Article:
I wrote this summary of our Ash Wednesday three years ago, and for some reason, never posted it. Posting now, because I still need to take to heart what we experienced.
Yesterday was Ash Wednesday, and Dolce and I discussed the readings of the day over breakfast. We'd taken our time getting out of our warm bed and so breakfasted late. I sliced thick slabs form a lovely loaf of fresh sour dough bread and fried a couple of eggs each. I slathered butter over the crusty toast. Dolce made yummy sounds the whole time she at it. Toast is one of her favorite things. We compared how Jesus' instructions to keep pious actions on the down low seemed to be in contrast with the very public sign of a dark smear of ashes across the forehead. Dolce talked about the practice of giving up chocolate or other favorite vice, wondering if it would be more in keeping with Christ's instructions to just go out more fully into the world as carriers of God's love? And so off we went to our church's Wednesday fee lunch program for the hungry. We'd been planning to attend for months, to see if we might volunteer here as we have once a month at our previous church's meal program. When it is our night to cook we consider ourselves the hosts of an extended family dinner party. We choose a menu that is special, balanced, and contrasting in textures, colors, and flavors.
We walked in to the fellowship hall and saw full tables and faces of mixed complexions and ages. Most people were men. Two women were there with two girls who looked to be five to seven years old. We chose a table and sat between a group of three deaf men who stayed busily engaged in conversation through the meal, and a twinkling-eyed, middle-aged Hispanic guy with a service pit bull at his side. A smiling volunteer greeted us and quickly brought plates heaping with food. The air was redolent of fish and we saw a floppy brown rectangle, a mound of suspiciously glossy smooth mashed potatoes, a tiny bump of coleslaw, and a pile of grayish peas mixed with soft, soggy carrot rounds. A dense under cooked biscuit rested atop the whole thing, earning pride of place perhaps because it was homemade. I looked at the food and dug in, forcing my foodie proclivities down as I lifted fork after fork of the bland mush into my mouth. A young Hispanic man joined us a few minutes later, calling our neighbor Papi and chatting animatedly with him in Spanish. Papi entertained us throughout the meal with stories about the dog. Her toenails were painted bright red. He fed her from his fork, starting with a bite of coleslaw. He scrolled through photos of her on his phone. One showed her dressed in a camouflage tutu, in another she watched TV, and in a third she sported sunglasses. Her name was Tanya, and helps him when he has seizures. He said she was his wife.
A youngish man behind me stood up to take care of his garbage. For the next five minutes he berated the room at large. "Who threw that fish away? There's nothing wrong with that fish!" His dark eyes flashed as he looked around, while pulling up the sleeves of his snow coveralls, and pulling a knit cap down over his tousled black hair. His skin was sun and wind darkened, his lips chapped. "That fish is good food! Who would throw that away?" A female voice muttered in response, but he merely stomped away in disgust. Dolce hates fish but she'd dutifully eaten a few bites in solidarity with the group. I took the abandoned remainder, scraped off the soggy coating and ate the thin flakes of flesh that were revealed.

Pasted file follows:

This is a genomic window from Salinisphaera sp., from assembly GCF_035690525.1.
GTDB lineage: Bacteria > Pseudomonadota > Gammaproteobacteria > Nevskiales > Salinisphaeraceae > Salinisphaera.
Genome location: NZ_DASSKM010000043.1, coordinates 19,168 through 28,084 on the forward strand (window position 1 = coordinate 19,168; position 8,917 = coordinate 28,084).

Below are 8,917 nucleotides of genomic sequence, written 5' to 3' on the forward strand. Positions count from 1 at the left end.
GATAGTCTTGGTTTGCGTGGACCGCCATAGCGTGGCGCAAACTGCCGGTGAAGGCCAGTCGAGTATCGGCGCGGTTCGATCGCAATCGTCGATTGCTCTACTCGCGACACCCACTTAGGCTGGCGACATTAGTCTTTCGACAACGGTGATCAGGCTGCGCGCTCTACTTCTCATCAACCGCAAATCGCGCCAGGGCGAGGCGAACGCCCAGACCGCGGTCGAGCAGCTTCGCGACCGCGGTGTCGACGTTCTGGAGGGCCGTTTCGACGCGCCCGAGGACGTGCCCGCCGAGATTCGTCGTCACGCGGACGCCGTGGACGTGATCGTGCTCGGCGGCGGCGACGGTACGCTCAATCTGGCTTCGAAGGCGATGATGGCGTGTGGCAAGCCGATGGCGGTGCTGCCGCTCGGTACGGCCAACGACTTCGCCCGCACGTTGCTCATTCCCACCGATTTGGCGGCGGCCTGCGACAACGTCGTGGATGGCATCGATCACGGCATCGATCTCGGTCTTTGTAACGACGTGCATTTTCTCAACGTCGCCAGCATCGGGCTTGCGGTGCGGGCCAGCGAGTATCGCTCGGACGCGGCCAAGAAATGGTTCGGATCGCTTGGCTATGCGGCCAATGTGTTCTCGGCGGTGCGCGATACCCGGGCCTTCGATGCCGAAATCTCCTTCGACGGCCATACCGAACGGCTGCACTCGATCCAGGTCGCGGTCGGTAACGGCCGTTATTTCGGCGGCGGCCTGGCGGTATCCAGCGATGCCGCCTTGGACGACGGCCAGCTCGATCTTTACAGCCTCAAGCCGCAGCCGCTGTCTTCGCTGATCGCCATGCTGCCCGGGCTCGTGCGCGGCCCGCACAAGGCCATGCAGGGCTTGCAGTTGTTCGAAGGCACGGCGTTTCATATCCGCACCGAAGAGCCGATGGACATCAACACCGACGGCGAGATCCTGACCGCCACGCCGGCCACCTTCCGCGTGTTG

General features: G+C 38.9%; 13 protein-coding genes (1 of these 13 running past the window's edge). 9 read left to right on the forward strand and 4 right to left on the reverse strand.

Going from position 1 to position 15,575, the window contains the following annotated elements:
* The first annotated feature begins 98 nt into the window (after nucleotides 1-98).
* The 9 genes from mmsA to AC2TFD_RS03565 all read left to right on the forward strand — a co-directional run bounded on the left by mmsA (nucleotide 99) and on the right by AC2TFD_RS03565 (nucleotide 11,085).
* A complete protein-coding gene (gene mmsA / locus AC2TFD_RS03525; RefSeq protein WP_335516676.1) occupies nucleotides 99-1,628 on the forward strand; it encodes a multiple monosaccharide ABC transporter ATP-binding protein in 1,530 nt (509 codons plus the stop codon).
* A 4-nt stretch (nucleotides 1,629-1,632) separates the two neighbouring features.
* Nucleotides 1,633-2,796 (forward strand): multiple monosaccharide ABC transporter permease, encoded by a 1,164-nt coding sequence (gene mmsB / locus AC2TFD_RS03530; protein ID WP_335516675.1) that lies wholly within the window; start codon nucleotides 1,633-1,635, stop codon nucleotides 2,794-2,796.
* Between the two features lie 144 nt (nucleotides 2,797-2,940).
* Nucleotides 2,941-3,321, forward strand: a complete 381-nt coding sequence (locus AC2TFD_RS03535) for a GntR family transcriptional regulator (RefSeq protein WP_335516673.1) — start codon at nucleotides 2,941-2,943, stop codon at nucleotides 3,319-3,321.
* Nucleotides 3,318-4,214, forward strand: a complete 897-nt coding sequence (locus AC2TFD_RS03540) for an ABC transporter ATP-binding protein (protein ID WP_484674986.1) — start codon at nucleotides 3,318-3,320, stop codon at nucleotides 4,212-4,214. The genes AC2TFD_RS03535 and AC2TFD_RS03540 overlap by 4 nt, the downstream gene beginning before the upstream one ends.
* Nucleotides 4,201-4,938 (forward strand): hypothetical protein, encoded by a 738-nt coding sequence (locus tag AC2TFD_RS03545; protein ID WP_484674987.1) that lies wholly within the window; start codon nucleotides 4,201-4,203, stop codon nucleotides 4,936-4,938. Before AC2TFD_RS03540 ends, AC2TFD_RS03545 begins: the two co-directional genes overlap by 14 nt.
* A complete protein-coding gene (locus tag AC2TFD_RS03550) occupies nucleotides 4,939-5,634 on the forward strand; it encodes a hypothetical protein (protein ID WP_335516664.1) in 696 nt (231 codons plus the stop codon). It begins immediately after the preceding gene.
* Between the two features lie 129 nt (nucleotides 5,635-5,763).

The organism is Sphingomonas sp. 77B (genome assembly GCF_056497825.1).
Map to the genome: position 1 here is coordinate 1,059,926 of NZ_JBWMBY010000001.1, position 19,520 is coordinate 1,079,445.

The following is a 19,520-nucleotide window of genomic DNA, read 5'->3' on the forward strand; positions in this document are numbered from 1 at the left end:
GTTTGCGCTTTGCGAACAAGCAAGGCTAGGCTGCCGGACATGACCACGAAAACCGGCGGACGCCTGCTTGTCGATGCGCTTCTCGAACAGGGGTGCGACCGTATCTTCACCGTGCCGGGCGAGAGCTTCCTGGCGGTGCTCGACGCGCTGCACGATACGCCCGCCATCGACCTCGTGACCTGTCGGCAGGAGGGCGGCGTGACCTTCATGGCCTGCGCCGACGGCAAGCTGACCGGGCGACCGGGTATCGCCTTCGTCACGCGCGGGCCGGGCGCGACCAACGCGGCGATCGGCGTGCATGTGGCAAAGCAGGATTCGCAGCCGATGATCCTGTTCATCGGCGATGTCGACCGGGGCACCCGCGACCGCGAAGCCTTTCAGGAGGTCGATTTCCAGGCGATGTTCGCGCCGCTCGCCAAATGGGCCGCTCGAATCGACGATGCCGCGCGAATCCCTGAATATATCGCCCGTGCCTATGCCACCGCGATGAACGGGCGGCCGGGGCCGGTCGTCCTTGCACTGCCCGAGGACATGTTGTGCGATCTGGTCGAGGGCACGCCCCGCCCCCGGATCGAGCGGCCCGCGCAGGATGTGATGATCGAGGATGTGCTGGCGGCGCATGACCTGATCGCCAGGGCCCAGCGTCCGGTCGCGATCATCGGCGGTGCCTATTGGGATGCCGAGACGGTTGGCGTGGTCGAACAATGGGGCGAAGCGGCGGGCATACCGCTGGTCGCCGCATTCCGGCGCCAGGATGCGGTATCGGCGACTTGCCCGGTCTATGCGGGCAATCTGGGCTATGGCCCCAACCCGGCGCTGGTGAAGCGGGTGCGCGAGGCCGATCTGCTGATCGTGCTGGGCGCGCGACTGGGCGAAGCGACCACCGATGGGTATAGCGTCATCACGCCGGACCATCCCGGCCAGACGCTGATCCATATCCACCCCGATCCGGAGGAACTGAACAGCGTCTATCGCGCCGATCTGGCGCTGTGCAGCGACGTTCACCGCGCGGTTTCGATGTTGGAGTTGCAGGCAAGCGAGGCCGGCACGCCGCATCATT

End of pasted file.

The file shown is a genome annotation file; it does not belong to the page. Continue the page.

Papi continued chatting with us and with he newcomer. He told us about a place around the corner called Common Ground where you could get free donuts and coffee. He said you could hang out and watch TV, maybe watch a movie. He recommended it to us, explaining that it was open every day from 12:00-4:00.
By this time the moms were getting in motion. One said "Come on! It's time to go!" and a little voice responded "I want to stay a while and get really warm!" My heart clenched at the thought of the girl needing to stock up on heat calories, wondering if they'd be spending the afternoon outside. But mom didn't want to hear it and she bustled the girl to the bathroom, and eventually toward the door. As she passed by, the littler girl called out her friend "Come on! We're going to Common Ground!" And so I relaxed, picturing her continuing to be warm at least until 4:00.
I continued working at the pile of gluey food in front of me, hating to wast it but full to the point of nausea. Eventually it seemed like we'd stayed long enough and so I threw away our disposables and thanked the folks in the kitchen who had cooked and served us. They wished me a good and day and we went back out into the sparkling snow, saying goodbye to the woman we see on Sundays, who's face looks like it is caving in in the center, so eventually her forehead and chin will meet in the center. I'm not sure how she manages to push her walker through all that snow and slush outside. It must be exhausting.
As we drove home I thought about the contrast of the simple, beautiful breakfast we'd eaten and the Styrofoam pile of calories placed before us a lunch. I thought about the fasting called for as a Lenten practice, and wondered if becoming overly full during this meal could somehow be a form of that practice. I thought about how much we would like to bring our own style of serving into this setting once a month. How we would like to host a family party for this group of womenless men and single moms with kids and gumming old women and middle aged black ladies with red sequined hoodies, and half frozen young men who know the value of a flat greasy block of fish, and friendly, fatherly guys who want to help two middle class women know where to find free donuts.
So tomorrow I'll hunt down the contact information for the program's coordinator. Hopefully she'll let us throw that party once a month.